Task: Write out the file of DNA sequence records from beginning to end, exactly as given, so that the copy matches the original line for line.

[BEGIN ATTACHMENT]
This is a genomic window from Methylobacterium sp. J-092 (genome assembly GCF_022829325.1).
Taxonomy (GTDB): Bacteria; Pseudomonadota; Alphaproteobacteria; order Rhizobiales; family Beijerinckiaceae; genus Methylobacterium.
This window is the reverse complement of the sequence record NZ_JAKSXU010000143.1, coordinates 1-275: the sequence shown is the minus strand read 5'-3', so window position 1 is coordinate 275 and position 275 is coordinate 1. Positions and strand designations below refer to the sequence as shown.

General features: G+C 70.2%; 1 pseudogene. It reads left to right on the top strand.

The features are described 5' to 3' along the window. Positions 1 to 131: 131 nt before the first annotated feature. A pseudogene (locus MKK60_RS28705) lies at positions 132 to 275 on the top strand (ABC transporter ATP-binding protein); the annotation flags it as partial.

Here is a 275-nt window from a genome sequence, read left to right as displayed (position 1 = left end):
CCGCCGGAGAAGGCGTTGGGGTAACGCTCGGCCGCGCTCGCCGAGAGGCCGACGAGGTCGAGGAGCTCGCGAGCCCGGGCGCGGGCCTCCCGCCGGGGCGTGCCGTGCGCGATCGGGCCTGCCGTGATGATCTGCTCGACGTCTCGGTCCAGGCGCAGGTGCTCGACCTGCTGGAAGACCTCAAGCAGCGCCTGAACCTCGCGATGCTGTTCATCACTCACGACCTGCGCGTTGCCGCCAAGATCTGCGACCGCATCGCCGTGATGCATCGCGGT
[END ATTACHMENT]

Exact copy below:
This is a genomic window from Methylobacterium sp. J-092 (genome assembly GCF_022829325.1).
Taxonomy (GTDB): Bacteria; Pseudomonadota; Alphaproteobacteria; order Rhizobiales; family Beijerinckiaceae; genus Methylobacterium.
This window is the reverse complement of the sequence record NZ_JAKSXU010000143.1, coordinates 1-275: the sequence shown is the minus strand read 5'-3', so window position 1 is coordinate 275 and position 275 is coordinate 1. Positions and strand designations below refer to the sequence as shown.

General features: G+C 70.2%; 1 pseudogene. It reads left to right on the top strand.

The features are described 5' to 3' along the window. Positions 1 to 131: 131 nt before the first annotated feature. A pseudogene (locus MKK60_RS28705) lies at positions 132 to 275 on the top strand (ABC transporter ATP-binding protein); the annotation flags it as partial.

Here is a 275-nt window from a genome sequence, read left to right as displayed (position 1 = left end):
CCGCCGGAGAAGGCGTTGGGGTAACGCTCGGCCGCGCTCGCCGAGAGGCCGACGAGGTCGAGGAGCTCGCGAGCCCGGGCGCGGGCCTCCCGCCGGGGCGTGCCGTGCGCGATCGGGCCTGCCGTGATGATCTGCTCGACGTCTCGGTCCAGGCGCAGGTGCTCGACCTGCTGGAAGACCTCAAGCAGCGCCTGAACCTCGCGATGCTGTTCATCACTCACGACCTGCGCGTTGCCGCCAAGATCTGCGACCGCATCGCCGTGATGCATCGCGGT